Further, I have not heard of a HOA asking for that type of info. I was the HOA president for 3 years and the only thing we had the owners do (not required though) was to give us an email address so we could pass information on to them without spending money for postage. Our management company had a list of the owners names and anything related to the homes we could get from the County deeds or city clerks office.

                          What I think is going on here is they are covering all means of having enough info on you so that if for some reason they need to file a court action or lawsuit against you in the future, they won't have to pay an investigation company to get what's needed.

                          One poster stated they can foreclose or put a lien on the home. That's true but in these economic conditions HOA's are strongly advised not to do it because they become the owner and if the house can't sell, they have to do the maintenance and the balance of the mortgage becomes a liability to them. As far as the liens, judges are now looking at the severeness of why a lien was applied for. In most cases they will not allow HOA's to take a home from the owner for HOA violations or even non payment of dues.

                          Personally, I wouldn't give them anything but your name, and soon to be new address, and maybe if they are lucky, your former address. If you have a take home car they are going to know you are the Po-Po. Get ready for the "can you do this for us', or can you get those people to stop doing..." you know how it is, you become the go to person.

                          Good luck and I hope you and your wife enjoy the new digs.
                          Thank you, good info. Now I'm feeling better buying this home.
                          sigpicNEVER FORGET!!!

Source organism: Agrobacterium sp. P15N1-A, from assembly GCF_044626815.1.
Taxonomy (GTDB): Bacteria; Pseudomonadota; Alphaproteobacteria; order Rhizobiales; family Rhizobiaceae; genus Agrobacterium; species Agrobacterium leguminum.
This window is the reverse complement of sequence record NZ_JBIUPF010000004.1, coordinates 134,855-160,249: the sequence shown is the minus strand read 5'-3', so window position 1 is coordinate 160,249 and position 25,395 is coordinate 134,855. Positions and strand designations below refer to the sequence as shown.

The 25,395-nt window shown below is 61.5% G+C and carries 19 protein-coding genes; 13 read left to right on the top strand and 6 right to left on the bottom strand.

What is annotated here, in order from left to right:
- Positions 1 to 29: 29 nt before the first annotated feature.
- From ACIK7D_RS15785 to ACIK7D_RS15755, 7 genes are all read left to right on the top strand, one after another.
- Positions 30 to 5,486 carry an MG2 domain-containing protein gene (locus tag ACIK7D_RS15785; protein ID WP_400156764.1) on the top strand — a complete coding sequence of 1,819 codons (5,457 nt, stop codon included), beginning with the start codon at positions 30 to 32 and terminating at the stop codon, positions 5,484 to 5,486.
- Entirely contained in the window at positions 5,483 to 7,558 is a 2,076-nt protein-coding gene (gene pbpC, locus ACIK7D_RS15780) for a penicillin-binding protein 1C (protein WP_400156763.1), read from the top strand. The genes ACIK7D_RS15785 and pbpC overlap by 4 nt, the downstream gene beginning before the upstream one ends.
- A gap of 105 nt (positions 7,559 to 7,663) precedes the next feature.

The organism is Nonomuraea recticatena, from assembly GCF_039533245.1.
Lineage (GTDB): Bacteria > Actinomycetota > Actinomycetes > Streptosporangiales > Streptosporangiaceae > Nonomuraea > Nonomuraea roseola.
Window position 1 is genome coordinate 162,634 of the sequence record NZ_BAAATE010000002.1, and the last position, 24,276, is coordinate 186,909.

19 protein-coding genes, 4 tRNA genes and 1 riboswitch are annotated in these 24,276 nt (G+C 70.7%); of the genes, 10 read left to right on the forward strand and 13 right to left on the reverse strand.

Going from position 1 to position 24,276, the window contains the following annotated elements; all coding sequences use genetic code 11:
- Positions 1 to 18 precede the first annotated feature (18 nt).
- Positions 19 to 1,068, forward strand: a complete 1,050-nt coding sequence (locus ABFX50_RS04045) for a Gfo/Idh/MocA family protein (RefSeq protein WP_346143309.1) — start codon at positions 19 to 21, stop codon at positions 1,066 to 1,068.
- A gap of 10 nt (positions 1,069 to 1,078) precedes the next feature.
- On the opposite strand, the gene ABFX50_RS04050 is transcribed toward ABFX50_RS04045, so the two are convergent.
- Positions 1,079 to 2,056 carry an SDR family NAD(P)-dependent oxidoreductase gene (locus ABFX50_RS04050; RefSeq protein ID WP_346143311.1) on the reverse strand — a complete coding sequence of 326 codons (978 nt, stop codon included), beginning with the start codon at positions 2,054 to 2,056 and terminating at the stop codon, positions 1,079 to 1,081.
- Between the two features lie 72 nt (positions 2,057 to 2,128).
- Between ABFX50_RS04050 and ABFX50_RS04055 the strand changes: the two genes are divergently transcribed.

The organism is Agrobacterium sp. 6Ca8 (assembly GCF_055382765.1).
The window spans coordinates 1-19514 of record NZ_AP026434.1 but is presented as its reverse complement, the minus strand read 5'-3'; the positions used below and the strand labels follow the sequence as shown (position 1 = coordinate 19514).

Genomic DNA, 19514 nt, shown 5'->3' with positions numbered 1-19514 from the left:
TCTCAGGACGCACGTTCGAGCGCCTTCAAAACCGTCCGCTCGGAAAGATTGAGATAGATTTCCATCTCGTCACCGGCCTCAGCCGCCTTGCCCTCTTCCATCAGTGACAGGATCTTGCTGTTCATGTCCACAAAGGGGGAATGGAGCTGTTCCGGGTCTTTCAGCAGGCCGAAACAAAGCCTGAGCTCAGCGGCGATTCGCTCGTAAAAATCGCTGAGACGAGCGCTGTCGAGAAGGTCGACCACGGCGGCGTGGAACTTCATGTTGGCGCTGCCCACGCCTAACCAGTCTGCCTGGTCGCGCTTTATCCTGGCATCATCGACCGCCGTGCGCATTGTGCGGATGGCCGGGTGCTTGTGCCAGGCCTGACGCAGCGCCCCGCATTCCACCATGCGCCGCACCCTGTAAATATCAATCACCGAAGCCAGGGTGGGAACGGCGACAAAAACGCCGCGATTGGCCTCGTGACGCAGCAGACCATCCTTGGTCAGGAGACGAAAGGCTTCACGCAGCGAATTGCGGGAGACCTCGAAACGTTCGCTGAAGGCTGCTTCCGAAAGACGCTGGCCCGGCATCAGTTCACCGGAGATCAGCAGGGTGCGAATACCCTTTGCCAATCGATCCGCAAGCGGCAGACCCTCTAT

Comment


                          • #14
                            Don't give them your SSN or DL number. The HOA does not have a legitimate reason to collect your SSN, as they aren't a bank, creditor, public utility, etc. If they really press the issue then you might end up having to contact a lawyer to send them a letter, but in the end if they want your SSN they will have to prove that they're entitled to have it. The laws governing HOAs are written giving much of the benefit to the homeowner just like much of the landlord/tenant law benefits the tenant. If the HOA tries to do something that they're not allowed to do and get taken to court they're going to have to pay up big time.

                            As to HOAs putting liens on property, it happens for non-payment of dues but they are not allowed to put a lien on your property for not paying fines or other HOA fees. They only can lien your property for dues payments. Considering that 99% of the foreclosures out there are behind in all their payments, there are liens from the HOA, the county tax collector, and the mortgage company. For this reason a lot of HOAs aren't even filing liens right now, as filing the lien costs money and there's no guarantee when the property sells that they'll get the money since the property isn't going to be worth the sum of all the liens.

                            If you read the HOA documents and can live with the deed restrictions, a neighborhood with a HOA is actually a good place to be. Property values are generally higher in neighborhoods with HOAs, which will help your resale value. You also don't have to worry about your neighbor painting his house purple and leaving his rusted out old pickup truck on blocks in his front lawn.

                            Comment


                            • #15
                              I sit on the Board of the HOA at my Townhomes.... They dont need the personal information... but if you have it is easier to process a lien if needed!

                              Comment